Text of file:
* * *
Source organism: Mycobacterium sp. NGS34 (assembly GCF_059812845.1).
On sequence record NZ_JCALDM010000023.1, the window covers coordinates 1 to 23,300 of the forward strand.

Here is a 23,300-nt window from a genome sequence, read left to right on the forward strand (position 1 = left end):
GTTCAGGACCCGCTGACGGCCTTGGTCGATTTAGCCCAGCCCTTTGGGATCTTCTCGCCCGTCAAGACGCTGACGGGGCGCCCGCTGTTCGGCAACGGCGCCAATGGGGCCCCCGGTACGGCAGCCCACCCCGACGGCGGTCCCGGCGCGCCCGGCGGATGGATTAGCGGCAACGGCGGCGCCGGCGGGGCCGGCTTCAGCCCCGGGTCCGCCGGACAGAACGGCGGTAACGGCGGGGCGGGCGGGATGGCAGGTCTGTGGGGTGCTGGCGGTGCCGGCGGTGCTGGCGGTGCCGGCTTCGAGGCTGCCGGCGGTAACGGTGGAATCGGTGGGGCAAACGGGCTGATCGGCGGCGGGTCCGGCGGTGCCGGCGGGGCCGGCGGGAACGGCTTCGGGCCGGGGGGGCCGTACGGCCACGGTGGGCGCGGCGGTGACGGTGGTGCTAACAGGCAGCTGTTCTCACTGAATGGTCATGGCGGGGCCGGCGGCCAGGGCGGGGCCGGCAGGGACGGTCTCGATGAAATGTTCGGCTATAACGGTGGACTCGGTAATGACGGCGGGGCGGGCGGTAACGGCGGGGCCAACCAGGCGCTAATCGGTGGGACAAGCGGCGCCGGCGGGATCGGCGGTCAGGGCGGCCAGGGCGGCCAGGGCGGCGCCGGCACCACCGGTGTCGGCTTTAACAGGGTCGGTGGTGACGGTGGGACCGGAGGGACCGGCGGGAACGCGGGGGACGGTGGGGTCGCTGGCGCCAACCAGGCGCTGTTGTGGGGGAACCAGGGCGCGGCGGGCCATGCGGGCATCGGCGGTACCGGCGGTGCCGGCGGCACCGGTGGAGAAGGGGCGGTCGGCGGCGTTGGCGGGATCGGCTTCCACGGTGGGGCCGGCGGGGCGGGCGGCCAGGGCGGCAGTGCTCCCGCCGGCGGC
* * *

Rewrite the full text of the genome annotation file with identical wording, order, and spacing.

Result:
Source organism: Mycobacterium sp. NGS34 (assembly GCF_059812845.1).
On sequence record NZ_JCALDM010000023.1, the window covers coordinates 1 to 23,300 of the forward strand.

Here is a 23,300-nt window from a genome sequence, read left to right on the forward strand (position 1 = left end):
GTTCAGGACCCGCTGACGGCCTTGGTCGATTTAGCCCAGCCCTTTGGGATCTTCTCGCCCGTCAAGACGCTGACGGGGCGCCCGCTGTTCGGCAACGGCGCCAATGGGGCCCCCGGTACGGCAGCCCACCCCGACGGCGGTCCCGGCGCGCCCGGCGGATGGATTAGCGGCAACGGCGGCGCCGGCGGGGCCGGCTTCAGCCCCGGGTCCGCCGGACAGAACGGCGGTAACGGCGGGGCGGGCGGGATGGCAGGTCTGTGGGGTGCTGGCGGTGCCGGCGGTGCTGGCGGTGCCGGCTTCGAGGCTGCCGGCGGTAACGGTGGAATCGGTGGGGCAAACGGGCTGATCGGCGGCGGGTCCGGCGGTGCCGGCGGGGCCGGCGGGAACGGCTTCGGGCCGGGGGGGCCGTACGGCCACGGTGGGCGCGGCGGTGACGGTGGTGCTAACAGGCAGCTGTTCTCACTGAATGGTCATGGCGGGGCCGGCGGCCAGGGCGGGGCCGGCAGGGACGGTCTCGATGAAATGTTCGGCTATAACGGTGGACTCGGTAATGACGGCGGGGCGGGCGGTAACGGCGGGGCCAACCAGGCGCTAATCGGTGGGACAAGCGGCGCCGGCGGGATCGGCGGTCAGGGCGGCCAGGGCGGCCAGGGCGGCGCCGGCACCACCGGTGTCGGCTTTAACAGGGTCGGTGGTGACGGTGGGACCGGAGGGACCGGCGGGAACGCGGGGGACGGTGGGGTCGCTGGCGCCAACCAGGCGCTGTTGTGGGGGAACCAGGGCGCGGCGGGCCATGCGGGCATCGGCGGTACCGGCGGTGCCGGCGGCACCGGTGGAGAAGGGGCGGTCGGCGGCGTTGGCGGGATCGGCTTCCACGGTGGGGCCGGCGGGGCGGGCGGCCAGGGCGGCAGTGCTCCCGCCGGCGGC